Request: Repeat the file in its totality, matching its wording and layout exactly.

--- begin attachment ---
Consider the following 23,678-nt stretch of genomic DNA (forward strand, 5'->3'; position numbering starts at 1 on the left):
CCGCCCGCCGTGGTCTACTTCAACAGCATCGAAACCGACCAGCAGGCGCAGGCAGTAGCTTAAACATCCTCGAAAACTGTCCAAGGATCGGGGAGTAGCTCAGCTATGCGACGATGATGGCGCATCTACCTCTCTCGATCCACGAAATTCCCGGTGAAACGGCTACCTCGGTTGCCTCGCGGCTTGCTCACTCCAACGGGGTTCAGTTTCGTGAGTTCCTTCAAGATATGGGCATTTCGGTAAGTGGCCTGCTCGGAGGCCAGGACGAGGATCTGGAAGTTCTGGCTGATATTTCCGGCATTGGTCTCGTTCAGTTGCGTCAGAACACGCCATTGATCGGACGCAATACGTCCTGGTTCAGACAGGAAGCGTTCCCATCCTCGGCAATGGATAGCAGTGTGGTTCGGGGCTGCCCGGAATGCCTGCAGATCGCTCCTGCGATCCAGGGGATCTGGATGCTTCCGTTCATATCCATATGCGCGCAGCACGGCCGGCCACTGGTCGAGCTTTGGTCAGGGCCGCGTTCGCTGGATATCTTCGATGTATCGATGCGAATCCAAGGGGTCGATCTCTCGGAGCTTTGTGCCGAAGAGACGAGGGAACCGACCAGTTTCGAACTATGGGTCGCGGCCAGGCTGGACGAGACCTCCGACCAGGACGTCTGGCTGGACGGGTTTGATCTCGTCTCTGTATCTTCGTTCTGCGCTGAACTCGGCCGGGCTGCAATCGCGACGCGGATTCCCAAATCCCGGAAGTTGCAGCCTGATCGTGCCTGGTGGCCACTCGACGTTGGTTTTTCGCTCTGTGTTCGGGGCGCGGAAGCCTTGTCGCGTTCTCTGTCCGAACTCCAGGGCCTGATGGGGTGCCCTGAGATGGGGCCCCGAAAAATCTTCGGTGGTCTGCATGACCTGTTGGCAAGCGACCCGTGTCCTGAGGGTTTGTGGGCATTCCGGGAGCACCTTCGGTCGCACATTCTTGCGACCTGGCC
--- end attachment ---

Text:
Consider the following 23,678-nt stretch of genomic DNA (forward strand, 5'->3'; position numbering starts at 1 on the left):
CCGCCCGCCGTGGTCTACTTCAACAGCATCGAAACCGACCAGCAGGCGCAGGCAGTAGCTTAAACATCCTCGAAAACTGTCCAAGGATCGGGGAGTAGCTCAGCTATGCGACGATGATGGCGCATCTACCTCTCTCGATCCACGAAATTCCCGGTGAAACGGCTACCTCGGTTGCCTCGCGGCTTGCTCACTCCAACGGGGTTCAGTTTCGTGAGTTCCTTCAAGATATGGGCATTTCGGTAAGTGGCCTGCTCGGAGGCCAGGACGAGGATCTGGAAGTTCTGGCTGATATTTCCGGCATTGGTCTCGTTCAGTTGCGTCAGAACACGCCATTGATCGGACGCAATACGTCCTGGTTCAGACAGGAAGCGTTCCCATCCTCGGCAATGGATAGCAGTGTGGTTCGGGGCTGCCCGGAATGCCTGCAGATCGCTCCTGCGATCCAGGGGATCTGGATGCTTCCGTTCATATCCATATGCGCGCAGCACGGCCGGCCACTGGTCGAGCTTTGGTCAGGGCCGCGTTCGCTGGATATCTTCGATGTATCGATGCGAATCCAAGGGGTCGATCTCTCGGAGCTTTGTGCCGAAGAGACGAGGGAACCGACCAGTTTCGAACTATGGGTCGCGGCCAGGCTGGACGAGACCTCCGACCAGGACGTCTGGCTGGACGGGTTTGATCTCGTCTCTGTATCTTCGTTCTGCGCTGAACTCGGCCGGGCTGCAATCGCGACGCGGATTCCCAAATCCCGGAAGTTGCAGCCTGATCGTGCCTGGTGGCCACTCGACGTTGGTTTTTCGCTCTGTGTTCGGGGCGCGGAAGCCTTGTCGCGTTCTCTGTCCGAACTCCAGGGCCTGATGGGGTGCCCTGAGATGGGGCCCCGAAAAATCTTCGGTGGTCTGCATGACCTGTTGGCAAGCGACCCGTGTCCTGAGGGTTTGTGGGCATTCCGGGAGCACCTTCGGTCGCACATTCTTGCGACCTGGCC